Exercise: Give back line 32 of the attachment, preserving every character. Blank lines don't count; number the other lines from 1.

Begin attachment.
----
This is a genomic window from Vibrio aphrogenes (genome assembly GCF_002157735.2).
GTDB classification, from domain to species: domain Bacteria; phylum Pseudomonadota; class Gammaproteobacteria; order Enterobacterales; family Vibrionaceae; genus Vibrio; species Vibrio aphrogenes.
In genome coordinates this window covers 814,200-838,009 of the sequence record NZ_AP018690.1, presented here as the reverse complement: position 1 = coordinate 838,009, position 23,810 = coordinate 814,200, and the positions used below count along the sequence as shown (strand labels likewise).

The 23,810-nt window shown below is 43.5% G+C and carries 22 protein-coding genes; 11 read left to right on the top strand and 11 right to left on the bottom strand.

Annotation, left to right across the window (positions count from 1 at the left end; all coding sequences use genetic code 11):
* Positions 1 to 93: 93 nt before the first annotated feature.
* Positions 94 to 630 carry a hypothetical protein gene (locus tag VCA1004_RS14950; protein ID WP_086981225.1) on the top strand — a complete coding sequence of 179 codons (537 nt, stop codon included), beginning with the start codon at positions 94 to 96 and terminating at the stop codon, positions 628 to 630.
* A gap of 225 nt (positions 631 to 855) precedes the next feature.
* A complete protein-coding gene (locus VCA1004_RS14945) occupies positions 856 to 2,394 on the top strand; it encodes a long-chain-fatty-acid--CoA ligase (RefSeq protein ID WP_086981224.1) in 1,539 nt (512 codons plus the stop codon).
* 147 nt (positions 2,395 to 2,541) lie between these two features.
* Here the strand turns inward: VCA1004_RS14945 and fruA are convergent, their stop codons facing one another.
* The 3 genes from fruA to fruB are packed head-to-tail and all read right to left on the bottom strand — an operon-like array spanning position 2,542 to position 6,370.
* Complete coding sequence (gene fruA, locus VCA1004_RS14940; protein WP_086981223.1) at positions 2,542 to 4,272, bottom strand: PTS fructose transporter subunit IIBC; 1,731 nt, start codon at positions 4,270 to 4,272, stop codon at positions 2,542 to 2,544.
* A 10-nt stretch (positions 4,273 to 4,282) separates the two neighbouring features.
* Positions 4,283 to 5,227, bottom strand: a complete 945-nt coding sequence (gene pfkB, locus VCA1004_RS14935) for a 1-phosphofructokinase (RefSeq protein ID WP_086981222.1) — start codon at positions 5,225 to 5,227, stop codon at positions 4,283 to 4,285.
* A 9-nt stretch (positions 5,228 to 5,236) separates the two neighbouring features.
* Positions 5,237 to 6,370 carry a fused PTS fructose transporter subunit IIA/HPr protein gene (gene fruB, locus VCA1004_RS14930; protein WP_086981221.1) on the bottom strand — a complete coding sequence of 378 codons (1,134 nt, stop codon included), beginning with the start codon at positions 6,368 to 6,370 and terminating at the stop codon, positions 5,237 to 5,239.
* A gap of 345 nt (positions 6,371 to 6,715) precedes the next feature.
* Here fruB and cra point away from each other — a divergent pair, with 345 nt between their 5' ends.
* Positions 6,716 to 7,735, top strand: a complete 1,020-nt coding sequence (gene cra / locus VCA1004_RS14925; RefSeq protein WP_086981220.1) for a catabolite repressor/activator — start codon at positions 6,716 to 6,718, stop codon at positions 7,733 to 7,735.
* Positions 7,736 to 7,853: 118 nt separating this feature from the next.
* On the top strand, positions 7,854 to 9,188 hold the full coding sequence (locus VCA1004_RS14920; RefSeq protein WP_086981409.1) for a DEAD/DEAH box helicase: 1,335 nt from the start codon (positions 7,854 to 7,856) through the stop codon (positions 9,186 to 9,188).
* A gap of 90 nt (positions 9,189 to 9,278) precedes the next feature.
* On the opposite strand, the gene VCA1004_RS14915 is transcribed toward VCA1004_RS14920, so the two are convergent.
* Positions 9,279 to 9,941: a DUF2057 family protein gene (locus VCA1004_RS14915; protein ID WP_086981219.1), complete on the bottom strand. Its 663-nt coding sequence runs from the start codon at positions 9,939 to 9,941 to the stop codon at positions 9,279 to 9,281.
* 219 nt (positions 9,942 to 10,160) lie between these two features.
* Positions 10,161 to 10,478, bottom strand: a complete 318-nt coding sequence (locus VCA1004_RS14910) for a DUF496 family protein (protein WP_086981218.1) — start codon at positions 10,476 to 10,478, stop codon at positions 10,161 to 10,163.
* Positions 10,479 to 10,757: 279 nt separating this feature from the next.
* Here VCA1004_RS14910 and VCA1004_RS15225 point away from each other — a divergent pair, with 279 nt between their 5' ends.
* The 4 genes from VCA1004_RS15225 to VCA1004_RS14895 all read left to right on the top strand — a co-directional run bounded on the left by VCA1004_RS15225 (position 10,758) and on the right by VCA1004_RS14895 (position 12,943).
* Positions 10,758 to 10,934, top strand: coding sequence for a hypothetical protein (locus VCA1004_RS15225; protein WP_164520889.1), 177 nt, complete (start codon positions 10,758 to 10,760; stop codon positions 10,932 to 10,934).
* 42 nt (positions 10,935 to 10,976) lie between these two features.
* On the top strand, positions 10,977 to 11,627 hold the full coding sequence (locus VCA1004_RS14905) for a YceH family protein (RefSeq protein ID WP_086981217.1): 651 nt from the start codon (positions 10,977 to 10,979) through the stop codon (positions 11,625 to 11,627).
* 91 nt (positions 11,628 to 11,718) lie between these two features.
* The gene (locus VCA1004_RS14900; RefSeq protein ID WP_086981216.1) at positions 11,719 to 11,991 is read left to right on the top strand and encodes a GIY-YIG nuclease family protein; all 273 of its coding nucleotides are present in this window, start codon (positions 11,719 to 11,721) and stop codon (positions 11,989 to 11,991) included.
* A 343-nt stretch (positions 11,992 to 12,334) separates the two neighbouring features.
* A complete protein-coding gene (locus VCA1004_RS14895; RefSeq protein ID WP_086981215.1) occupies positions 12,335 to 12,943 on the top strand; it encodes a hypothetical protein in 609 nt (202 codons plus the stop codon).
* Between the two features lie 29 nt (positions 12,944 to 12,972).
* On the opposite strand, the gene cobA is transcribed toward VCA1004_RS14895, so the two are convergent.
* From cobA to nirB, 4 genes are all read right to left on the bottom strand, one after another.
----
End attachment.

* 42 nt (positions 10,935 to 10,976) lie between these two features.